Review: Batman Begins

The Dark Knight has once again emerged from the shadows and onto consoles in EA and Warner Brothers Interactive Entertainment’s latest release, Batman Begins. Seeing that games based on movie licenses tend to under perform their silver screen counter parts, will Batman Begins overcome this all-too-frequently true stereotype?

Without giving away too much of the movie, Batman Begins details the birth of the Caped Crusader and his first battles against the evil that plagues Gotham City. Unfortunately, the game does not want to give much of the story away either. Sure you extensively play as Batman through all of the fighting scenes, but the movie clips that are used to tie the levels of the game together attempt to take twenty minutes of footage and trim it down to 15 to 20 seconds. This leads to one of two extremes: either too much or too little information is given about what transpired to get Batman from where he just was to where the next level takes place. As a result you’re usually left attempting to piece together what just happened, where you are and why you are there. That is, unless you’ve seen the movie.

I played Batman Begins twice, once before and once after seeing the film and felt that the game was more enjoyable because I had already paid my $8.50 to see the actual segues into the battles instead of the twenty second Cliff’s Notes version.

If you have not seen the movie, the game attempts to make up for its poor movie footage by having in-game characters interact with one another. Although this is interesting and you get more alternate dialogue as opposed to the film, you are forced to watch these scenes regardless if this is your first time through this part of the level or not. This makes restarting an area after getting killed very tedious and time consuming especially towards the later portions of the game.

Batman Begins attempts to incorporate many game genres only moderately succeeds at bringing them together into one cohesive entity. In all, the game combines fighting, stealth, puzzles, and even racing for good measure.

The fighting element of Batman Begins is definitely where the gameplay shines. The Dark Knight has a variety of punches and kicks that can be strung together to form a many unique combos. The auto lock feature also keeps Batman facing his current enemy at all times which ensures that his punches and kicks are not wasted. You may also have Batman block and counter attack his enemies; however there seemed to be a bit of lag between pressing the block button and Batman actually blocking. Also, while he is getting hit by an enemy he cannot block. This often leads to getting pummeled indefinitely until Batman is either knocked to the ground or able to retreat and catch his breath.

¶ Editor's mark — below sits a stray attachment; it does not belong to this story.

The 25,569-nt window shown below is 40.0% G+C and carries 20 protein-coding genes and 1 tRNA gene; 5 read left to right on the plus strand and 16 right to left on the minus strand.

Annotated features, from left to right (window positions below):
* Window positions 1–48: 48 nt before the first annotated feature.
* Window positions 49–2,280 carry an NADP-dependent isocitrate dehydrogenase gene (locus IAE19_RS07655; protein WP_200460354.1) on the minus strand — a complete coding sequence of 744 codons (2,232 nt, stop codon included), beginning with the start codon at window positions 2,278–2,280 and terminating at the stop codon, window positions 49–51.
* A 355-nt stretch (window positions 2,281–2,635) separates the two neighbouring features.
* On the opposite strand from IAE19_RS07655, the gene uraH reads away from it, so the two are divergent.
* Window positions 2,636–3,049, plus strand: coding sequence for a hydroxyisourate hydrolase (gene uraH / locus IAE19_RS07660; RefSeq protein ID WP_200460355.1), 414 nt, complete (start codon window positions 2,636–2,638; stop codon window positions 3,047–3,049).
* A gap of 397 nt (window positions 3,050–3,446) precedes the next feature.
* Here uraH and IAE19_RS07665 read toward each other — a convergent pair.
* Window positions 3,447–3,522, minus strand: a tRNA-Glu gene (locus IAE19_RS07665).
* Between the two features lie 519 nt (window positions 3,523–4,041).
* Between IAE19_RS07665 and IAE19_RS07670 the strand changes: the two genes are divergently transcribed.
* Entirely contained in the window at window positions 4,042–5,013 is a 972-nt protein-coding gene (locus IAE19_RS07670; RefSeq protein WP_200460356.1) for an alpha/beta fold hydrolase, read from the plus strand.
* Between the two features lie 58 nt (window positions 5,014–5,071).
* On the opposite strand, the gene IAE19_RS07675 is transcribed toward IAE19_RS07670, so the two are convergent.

Depending on the circumstance, Batman also has the ability to perform special fighting moves. For example, if two enemies are in close proximity to one another, Batman can perform a special attack to knock both of them to the ground. You can also have Batman break the defenses of guarding opponents or trip any nearby thug that happens to get near when he gets knocked to the ground. When an opponent’s health is low, Batman also has the ability to perform a finishing move or once in a while grab an enemy in order to interrogate him for more information.

In keeping in line with the movie, one of Batman’s most dangerous weapons is his ability to instill fear into his enemies. In order to help you so this the developer, Eurocom Entertainment Software, has added an interactive environment as well as a Metal Gear Solid like radar that appears when enemies are in Batman’s general vicinity. This radar shows which enemies are armed with guns, their cone of vision, and Batman’s area of detection when he is not in sneak mode.

To gain the advantage over his enemies, Batman must use his surroundings to create an area of fear. This is usually done by using grappling hooks, climbing on poles or traversing ceilings using overhead pipes to put him in a position to either sneak up on an individual, or use a Batarang to trigger an event such as exploding canisters of flammable liquid. This startles enemies so that they drop their weapons, and also become easier to fight. With each successfully executed event, Batman’s reputation increases in that level causing every subsequent event and fight to generate something called a fear area. The more intense Batman’s are of fear, the less combative the enemies and the more likely they are to cower in fear than actually fight.

I found that the remaining gameplay in Batman Begins seriously lacked. The entire game seemed very linear. I always guided Batman from one area to the next and felt like I had no real option on how to best eliminate a room full of enemies. All the interactions with the environment were predetermined and I was notified of them too easily. This took out most of the fun I usually have trying to figure out how to solve a problem. Since there was usually only one way to frighten a group of enemies or move past some obstacle, I felt as if the game told me what to do most of the time.